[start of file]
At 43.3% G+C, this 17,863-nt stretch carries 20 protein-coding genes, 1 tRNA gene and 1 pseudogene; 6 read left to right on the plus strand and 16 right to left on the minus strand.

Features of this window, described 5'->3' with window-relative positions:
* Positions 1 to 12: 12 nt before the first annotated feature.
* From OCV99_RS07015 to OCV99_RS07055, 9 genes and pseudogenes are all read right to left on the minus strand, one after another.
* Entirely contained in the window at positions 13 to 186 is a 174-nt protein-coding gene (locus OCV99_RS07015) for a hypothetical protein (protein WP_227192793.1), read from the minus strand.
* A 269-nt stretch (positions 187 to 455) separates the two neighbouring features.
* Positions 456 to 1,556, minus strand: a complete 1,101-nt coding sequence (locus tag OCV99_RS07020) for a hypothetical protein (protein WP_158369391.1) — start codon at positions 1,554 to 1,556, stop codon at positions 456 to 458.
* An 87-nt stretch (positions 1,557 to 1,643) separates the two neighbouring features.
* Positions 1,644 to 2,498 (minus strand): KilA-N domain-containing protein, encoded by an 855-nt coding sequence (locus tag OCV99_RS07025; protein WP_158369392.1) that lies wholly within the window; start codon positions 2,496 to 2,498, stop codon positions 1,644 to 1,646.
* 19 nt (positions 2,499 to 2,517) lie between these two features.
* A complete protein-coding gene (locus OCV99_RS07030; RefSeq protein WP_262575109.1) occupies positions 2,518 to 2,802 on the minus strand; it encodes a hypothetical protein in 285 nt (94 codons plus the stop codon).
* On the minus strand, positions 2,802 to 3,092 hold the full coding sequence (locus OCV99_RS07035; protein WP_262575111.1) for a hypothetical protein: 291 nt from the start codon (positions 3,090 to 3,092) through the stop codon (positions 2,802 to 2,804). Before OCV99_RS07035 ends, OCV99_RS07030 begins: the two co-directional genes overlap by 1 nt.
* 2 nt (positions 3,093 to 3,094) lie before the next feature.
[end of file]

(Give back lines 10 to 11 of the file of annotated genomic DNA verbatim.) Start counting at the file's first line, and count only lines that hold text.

* 19 nt (positions 2,499 to 2,517) lie between these two features.
* A complete protein-coding gene (locus OCV99_RS07030; RefSeq protein WP_262575109.1) occupies positions 2,518 to 2,802 on the minus strand; it encodes a hypothetical protein in 285 nt (94 codons plus the stop codon).